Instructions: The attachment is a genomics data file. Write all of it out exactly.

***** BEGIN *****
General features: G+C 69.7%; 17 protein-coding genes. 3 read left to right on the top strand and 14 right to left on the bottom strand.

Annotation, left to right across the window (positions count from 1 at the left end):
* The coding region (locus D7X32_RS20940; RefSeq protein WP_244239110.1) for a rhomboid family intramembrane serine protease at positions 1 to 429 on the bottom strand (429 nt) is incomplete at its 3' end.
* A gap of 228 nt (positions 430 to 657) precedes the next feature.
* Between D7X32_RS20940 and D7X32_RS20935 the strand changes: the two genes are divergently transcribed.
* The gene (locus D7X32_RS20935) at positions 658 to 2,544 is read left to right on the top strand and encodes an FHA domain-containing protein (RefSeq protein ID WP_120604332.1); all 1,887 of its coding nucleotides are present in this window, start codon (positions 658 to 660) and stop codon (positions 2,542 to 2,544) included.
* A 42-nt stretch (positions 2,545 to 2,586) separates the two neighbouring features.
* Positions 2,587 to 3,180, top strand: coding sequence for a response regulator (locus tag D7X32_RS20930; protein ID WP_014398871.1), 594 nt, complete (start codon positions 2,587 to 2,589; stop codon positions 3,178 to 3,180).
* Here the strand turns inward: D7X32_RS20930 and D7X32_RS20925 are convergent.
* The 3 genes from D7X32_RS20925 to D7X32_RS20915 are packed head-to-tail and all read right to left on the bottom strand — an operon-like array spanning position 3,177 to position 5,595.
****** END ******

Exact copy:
General features: G+C 69.7%; 17 protein-coding genes. 3 read left to right on the top strand and 14 right to left on the bottom strand.

Annotation, left to right across the window (positions count from 1 at the left end):
* The coding region (locus D7X32_RS20940; RefSeq protein WP_244239110.1) for a rhomboid family intramembrane serine protease at positions 1 to 429 on the bottom strand (429 nt) is incomplete at its 3' end.
* A gap of 228 nt (positions 430 to 657) precedes the next feature.
* Between D7X32_RS20940 and D7X32_RS20935 the strand changes: the two genes are divergently transcribed.
* The gene (locus D7X32_RS20935) at positions 658 to 2,544 is read left to right on the top strand and encodes an FHA domain-containing protein (RefSeq protein ID WP_120604332.1); all 1,887 of its coding nucleotides are present in this window, start codon (positions 658 to 660) and stop codon (positions 2,542 to 2,544) included.
* A 42-nt stretch (positions 2,545 to 2,586) separates the two neighbouring features.
* Positions 2,587 to 3,180, top strand: coding sequence for a response regulator (locus tag D7X32_RS20930; protein ID WP_014398871.1), 594 nt, complete (start codon positions 2,587 to 2,589; stop codon positions 3,178 to 3,180).
* Here the strand turns inward: D7X32_RS20930 and D7X32_RS20925 are convergent.
* The 3 genes from D7X32_RS20925 to D7X32_RS20915 are packed head-to-tail and all read right to left on the bottom strand — an operon-like array spanning position 3,177 to position 5,595.